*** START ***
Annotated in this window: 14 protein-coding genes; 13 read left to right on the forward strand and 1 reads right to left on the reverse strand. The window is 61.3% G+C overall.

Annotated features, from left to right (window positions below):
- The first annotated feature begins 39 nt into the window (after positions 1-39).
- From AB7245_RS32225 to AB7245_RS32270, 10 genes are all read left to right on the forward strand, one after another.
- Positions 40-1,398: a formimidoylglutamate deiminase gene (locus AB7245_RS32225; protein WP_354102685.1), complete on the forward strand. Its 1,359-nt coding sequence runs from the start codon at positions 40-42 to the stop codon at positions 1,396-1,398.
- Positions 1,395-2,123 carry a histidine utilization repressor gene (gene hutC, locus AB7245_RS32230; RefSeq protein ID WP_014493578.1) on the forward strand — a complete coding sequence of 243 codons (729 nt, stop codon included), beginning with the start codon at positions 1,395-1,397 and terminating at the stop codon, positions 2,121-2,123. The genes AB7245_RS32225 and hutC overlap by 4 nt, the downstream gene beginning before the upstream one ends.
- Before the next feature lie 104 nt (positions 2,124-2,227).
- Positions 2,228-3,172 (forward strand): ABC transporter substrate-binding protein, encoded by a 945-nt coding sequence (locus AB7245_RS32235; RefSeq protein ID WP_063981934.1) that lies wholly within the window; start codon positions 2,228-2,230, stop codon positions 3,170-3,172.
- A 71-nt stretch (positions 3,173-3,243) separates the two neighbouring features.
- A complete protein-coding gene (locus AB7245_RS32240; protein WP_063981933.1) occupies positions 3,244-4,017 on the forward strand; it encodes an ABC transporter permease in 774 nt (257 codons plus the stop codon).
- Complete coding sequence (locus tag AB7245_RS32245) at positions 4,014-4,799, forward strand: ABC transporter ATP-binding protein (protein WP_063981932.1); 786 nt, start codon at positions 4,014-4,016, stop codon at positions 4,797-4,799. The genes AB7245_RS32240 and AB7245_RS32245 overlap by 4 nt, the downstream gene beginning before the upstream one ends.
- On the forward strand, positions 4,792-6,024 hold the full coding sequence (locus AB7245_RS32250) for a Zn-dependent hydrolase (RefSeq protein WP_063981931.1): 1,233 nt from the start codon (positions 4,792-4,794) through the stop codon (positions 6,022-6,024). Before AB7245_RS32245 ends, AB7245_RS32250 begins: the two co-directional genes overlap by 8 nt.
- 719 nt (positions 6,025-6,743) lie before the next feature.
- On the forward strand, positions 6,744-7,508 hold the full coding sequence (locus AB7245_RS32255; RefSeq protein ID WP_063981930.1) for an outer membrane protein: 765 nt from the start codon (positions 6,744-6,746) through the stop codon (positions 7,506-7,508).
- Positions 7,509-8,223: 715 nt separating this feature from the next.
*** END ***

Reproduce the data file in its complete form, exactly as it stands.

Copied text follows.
Annotated in this window: 14 protein-coding genes; 13 read left to right on the forward strand and 1 reads right to left on the reverse strand. The window is 61.3% G+C overall.

Annotated features, from left to right (window positions below):
- The first annotated feature begins 39 nt into the window (after positions 1-39).
- From AB7245_RS32225 to AB7245_RS32270, 10 genes are all read left to right on the forward strand, one after another.
- Positions 40-1,398: a formimidoylglutamate deiminase gene (locus AB7245_RS32225; protein WP_354102685.1), complete on the forward strand. Its 1,359-nt coding sequence runs from the start codon at positions 40-42 to the stop codon at positions 1,396-1,398.
- Positions 1,395-2,123 carry a histidine utilization repressor gene (gene hutC, locus AB7245_RS32230; RefSeq protein ID WP_014493578.1) on the forward strand — a complete coding sequence of 243 codons (729 nt, stop codon included), beginning with the start codon at positions 1,395-1,397 and terminating at the stop codon, positions 2,121-2,123. The genes AB7245_RS32225 and hutC overlap by 4 nt, the downstream gene beginning before the upstream one ends.
- Before the next feature lie 104 nt (positions 2,124-2,227).
- Positions 2,228-3,172 (forward strand): ABC transporter substrate-binding protein, encoded by a 945-nt coding sequence (locus AB7245_RS32235; RefSeq protein ID WP_063981934.1) that lies wholly within the window; start codon positions 2,228-2,230, stop codon positions 3,170-3,172.
- A 71-nt stretch (positions 3,173-3,243) separates the two neighbouring features.
- A complete protein-coding gene (locus AB7245_RS32240; protein WP_063981933.1) occupies positions 3,244-4,017 on the forward strand; it encodes an ABC transporter permease in 774 nt (257 codons plus the stop codon).
- Complete coding sequence (locus tag AB7245_RS32245) at positions 4,014-4,799, forward strand: ABC transporter ATP-binding protein (protein WP_063981932.1); 786 nt, start codon at positions 4,014-4,016, stop codon at positions 4,797-4,799. The genes AB7245_RS32240 and AB7245_RS32245 overlap by 4 nt, the downstream gene beginning before the upstream one ends.
- On the forward strand, positions 4,792-6,024 hold the full coding sequence (locus AB7245_RS32250) for a Zn-dependent hydrolase (RefSeq protein WP_063981931.1): 1,233 nt from the start codon (positions 4,792-4,794) through the stop codon (positions 6,022-6,024). Before AB7245_RS32245 ends, AB7245_RS32250 begins: the two co-directional genes overlap by 8 nt.
- 719 nt (positions 6,025-6,743) lie before the next feature.
- On the forward strand, positions 6,744-7,508 hold the full coding sequence (locus AB7245_RS32255; RefSeq protein ID WP_063981930.1) for an outer membrane protein: 765 nt from the start codon (positions 6,744-6,746) through the stop codon (positions 7,506-7,508).
- Positions 7,509-8,223: 715 nt separating this feature from the next.